Indiana Election Commission and State Supreme Court Rule Against John Rust, Removing Him from Ballot

In a significant development for the upcoming Indiana primary election, the bipartisan Indiana Election Commission has unanimously voted to remove John Rust, a Republican U.S. Senate candidate, from the primary ballot. The Indiana Supreme Court further supported the decision, which ruled against Rust in a separate legal challenge.

This is a fascinating ballot access issue and one I will be watching closely: Can states impose additional eligibility requirements on federal candidates in addition to those set out in the Constitution?  The Indiana Supreme Court thinks so.  The U.S. Supreme Court might disagree; see U.S. Term Limits, Inc. v. Thornton, which came up this month in the oral argument for Trump v. Anderson, the Colorado ballot access case currently pending at the U.S. Supreme Court.  

John Rust had entered the Republican primary race for the U.S. Senate in Indiana. However, his candidacy was controversial due to his failure to meet the requirements set forth by state law. Indiana law mandates that candidates in a party primary must have voted in their party’s primary in the last two elections or obtained approval from the county party chair.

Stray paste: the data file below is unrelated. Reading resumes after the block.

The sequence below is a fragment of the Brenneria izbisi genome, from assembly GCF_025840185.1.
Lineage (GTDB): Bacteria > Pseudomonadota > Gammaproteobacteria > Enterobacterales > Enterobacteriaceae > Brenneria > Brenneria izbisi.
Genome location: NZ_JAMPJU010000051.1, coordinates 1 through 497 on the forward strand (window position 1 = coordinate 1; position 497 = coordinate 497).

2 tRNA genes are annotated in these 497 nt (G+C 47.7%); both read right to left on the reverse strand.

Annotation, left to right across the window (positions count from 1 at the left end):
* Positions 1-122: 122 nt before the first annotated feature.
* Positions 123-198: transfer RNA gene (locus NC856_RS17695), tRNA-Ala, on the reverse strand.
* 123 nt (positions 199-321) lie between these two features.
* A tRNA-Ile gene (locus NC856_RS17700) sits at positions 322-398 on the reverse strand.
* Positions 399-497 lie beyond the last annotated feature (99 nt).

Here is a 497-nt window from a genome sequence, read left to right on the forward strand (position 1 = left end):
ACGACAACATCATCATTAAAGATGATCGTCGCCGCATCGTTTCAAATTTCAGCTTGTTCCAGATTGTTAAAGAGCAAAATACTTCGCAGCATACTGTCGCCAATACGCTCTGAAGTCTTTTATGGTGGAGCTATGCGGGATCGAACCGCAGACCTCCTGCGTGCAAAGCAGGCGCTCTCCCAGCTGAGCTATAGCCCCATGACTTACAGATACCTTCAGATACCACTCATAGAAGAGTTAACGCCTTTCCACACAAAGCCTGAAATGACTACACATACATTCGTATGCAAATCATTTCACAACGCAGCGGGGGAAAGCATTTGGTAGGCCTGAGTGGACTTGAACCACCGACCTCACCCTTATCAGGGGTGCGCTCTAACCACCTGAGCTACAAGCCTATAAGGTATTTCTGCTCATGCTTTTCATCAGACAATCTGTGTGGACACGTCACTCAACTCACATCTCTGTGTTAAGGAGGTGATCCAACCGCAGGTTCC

In his defense, Rust argued that the requirement for candidates to have voted in their party’s past two primaries or obtained approval from the county party chair is unconstitutional. Rust’s attorney contended that the requirement unfairly limited access to the ballot and violated his client’s rights. These arguments were presented before the Indiana Election Commission, urging them to allow Rust to remain on the primary ballot.

Despite the arguments Rust and his legal team put forth, the Indiana Election Commission concluded that the state’s law tied their hands and the ruling of the Indiana Supreme Court. Commission member Karen Celestino-Horseman emphasized that the commission was obligated to enforce the law as originally written.

The Supreme Court had previously temporarily halted a lower court’s decision that had allowed Rust to be included on the primary ballot. Minutes after the Election Commission’s ruling, the Supreme Court issued a new order, voting against Rust and solidifying his removal from the ballot.

With Rust’s removal from the ballot, the Republican primary for the U.S. Senate seat will now be uncontested. U.S. Rep. Jim Banks, the remaining GOP candidate, will be the sole contender. This development significantly impacts the dynamics of the primary race, eliminating any potential competition for Banks within his party.

Despite the setbacks, Rust’s campaign has announced plans to appeal the Election Commission’s decision to the U.S. Supreme Court. The 2024 Indiana primary election is scheduled for Tuesday, May 7. Voter registration for the primary ends on Monday, April 8.

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